Henry D. Perky, the Shredded Wheat King
Henry D. Perky (1843-1906), a lawyer, businessman, railroad builder, and promoter, is best remembered for his invention of shredded wheat, a ready-to-eat cereal that revolutionized the way Americans ate breakfast. Less known is Perky's early Nebraska background and his promotion of a cylindrical steel railroad car, which traversed the state as part of a transcontinental journey in January 1891. The Omaha Daily Bee on January 16 reported:
"One of the most convincing proofs of the fact that we are living in the age of steel arrived in Omaha last night at 7 o'clock in the form of a solid steel railway palace coach. The magnificent structure is the property of the Steel car company of New York city and it is the only steel railway car in existence at present. . . . Mr. Perky [the company president] is making a trip to Denver to look after some important business there relating to the organization of an immense iron and steel plant, and possibly the establishment of a steel car manufactory. It is the intention of the company to locate at least two steel car manufactories in the west. One will no doubt be located at Chicago and the other either in Omaha or Denver.
"Mr. Perky was formerly a resident of Nebraska. He studied law in 1868 in General [John C.] Cowin's office, and soon afterward he located in Fremont. He was a member of the state legislature in 1874-75 [1875-77] and later he became the attorney for the Union Pacific and had charge of the right of way subsidies secured in the construction of the Republican Valley & Omaha railway." Perky was living at Wahoo on September 1, 1874, when the town was incorporated and was a member of the village board. The first issue of The Independent, of which he was publisher and proprietor, appeared there on September 16, 1875. Because of declining health, Perky left Nebraska for Colorado about 1880.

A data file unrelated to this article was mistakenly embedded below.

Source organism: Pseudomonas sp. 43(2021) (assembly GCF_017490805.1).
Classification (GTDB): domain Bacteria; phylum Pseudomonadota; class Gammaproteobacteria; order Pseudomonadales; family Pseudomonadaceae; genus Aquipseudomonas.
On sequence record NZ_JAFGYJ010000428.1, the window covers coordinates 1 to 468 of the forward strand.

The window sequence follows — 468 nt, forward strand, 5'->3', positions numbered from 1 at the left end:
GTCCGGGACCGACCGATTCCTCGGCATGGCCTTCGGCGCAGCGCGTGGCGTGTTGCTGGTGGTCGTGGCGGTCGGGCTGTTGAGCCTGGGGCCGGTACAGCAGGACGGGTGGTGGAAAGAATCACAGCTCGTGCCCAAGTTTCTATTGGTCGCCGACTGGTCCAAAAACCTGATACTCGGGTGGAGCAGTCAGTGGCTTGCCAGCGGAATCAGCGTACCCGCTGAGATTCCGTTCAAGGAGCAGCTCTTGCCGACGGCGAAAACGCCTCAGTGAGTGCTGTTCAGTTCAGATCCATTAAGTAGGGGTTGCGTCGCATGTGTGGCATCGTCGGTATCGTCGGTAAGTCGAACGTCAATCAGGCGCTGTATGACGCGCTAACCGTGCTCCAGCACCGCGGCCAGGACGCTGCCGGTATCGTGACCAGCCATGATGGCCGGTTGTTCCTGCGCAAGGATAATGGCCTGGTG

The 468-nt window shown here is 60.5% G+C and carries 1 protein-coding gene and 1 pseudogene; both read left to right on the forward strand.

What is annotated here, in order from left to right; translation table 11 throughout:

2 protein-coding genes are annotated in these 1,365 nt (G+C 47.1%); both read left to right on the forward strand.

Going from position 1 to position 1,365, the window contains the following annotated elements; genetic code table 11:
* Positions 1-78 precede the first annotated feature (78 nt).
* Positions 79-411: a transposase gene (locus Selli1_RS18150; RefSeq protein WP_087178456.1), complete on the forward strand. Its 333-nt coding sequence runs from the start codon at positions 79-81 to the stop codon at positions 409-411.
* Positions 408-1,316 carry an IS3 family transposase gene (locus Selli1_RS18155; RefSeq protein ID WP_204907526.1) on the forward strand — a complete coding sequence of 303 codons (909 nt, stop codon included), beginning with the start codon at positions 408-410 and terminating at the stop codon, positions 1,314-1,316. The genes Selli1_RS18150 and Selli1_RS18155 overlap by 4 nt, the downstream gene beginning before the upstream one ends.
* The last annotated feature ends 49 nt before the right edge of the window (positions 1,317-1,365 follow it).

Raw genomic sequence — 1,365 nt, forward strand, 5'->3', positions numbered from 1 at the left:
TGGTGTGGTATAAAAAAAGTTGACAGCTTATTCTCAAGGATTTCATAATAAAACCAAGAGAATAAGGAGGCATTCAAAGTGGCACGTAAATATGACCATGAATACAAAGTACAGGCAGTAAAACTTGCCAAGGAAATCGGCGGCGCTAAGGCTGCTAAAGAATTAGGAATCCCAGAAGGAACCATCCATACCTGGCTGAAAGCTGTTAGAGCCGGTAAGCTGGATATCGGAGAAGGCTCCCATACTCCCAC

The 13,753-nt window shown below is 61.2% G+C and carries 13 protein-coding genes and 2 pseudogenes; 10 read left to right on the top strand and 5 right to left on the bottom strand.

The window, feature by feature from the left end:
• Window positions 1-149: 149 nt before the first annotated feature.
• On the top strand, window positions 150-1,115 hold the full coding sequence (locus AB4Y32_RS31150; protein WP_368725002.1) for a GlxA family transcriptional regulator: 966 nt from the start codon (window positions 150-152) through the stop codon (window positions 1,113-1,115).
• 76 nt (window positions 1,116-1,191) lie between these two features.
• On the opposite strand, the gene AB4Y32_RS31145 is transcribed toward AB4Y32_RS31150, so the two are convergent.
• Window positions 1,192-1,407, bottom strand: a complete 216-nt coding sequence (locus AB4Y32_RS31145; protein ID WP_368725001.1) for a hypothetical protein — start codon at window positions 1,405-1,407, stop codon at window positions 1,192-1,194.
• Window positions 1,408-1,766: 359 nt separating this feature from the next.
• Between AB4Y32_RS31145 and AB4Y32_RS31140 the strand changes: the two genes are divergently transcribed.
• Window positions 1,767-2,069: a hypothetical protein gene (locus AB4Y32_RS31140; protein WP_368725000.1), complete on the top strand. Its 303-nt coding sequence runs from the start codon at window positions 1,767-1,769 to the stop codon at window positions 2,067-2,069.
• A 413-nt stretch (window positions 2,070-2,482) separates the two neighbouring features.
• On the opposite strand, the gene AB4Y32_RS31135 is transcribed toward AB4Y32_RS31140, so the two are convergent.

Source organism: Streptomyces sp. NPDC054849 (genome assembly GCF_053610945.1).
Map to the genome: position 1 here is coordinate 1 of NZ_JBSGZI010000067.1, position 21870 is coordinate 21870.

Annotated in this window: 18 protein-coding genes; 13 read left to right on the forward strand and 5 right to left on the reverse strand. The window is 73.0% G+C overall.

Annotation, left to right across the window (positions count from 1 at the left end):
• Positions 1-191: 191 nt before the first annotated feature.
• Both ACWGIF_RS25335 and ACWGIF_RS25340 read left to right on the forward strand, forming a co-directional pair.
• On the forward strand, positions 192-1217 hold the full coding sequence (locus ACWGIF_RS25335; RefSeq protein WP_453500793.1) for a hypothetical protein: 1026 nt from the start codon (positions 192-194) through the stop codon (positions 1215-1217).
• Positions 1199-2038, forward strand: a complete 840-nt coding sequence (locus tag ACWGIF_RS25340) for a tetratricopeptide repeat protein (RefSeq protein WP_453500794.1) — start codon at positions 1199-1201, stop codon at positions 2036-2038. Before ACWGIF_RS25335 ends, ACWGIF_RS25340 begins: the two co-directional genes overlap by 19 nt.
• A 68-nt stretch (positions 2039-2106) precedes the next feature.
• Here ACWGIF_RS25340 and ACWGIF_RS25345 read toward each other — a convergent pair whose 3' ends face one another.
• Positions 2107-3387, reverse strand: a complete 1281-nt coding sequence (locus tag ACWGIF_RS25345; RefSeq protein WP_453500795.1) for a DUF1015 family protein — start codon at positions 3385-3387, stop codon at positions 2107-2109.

Perky's grand plans for the manufacture of steel railway cars were never realized. A fire in 1889 had destroyed the St. Joseph, Missouri, factory of the Steel Car Company and a transcontinental tour (that passed through Omaha) with the sole remaining car in 1891 attracted much attention but no orders. The car was exhibited at the World's Columbian Exposition in Chicago in 1893, where Perky and a William H. Ford also displayed a machine for making shredded wheat biscuits. (One popular story indicates that Perky earlier got the idea for shredded wheat in the dining room of a Nebraska hotel after observing another diner eating boiled wheat with cream.) The cereal proved more lucrative than the rail car, which was abandoned at the fairgrounds at the close of the exposition. Perky went on to become a pioneer of the "cookless breakfast food," and it was he who first mass produced and nationally distributed ready-to-eat cereal.
Henry D. Perky. From The Worcester of eighteen hundred and ninety-eight: fifty years a city: a graphic presentation of its institutions, industries and leaders (1899).
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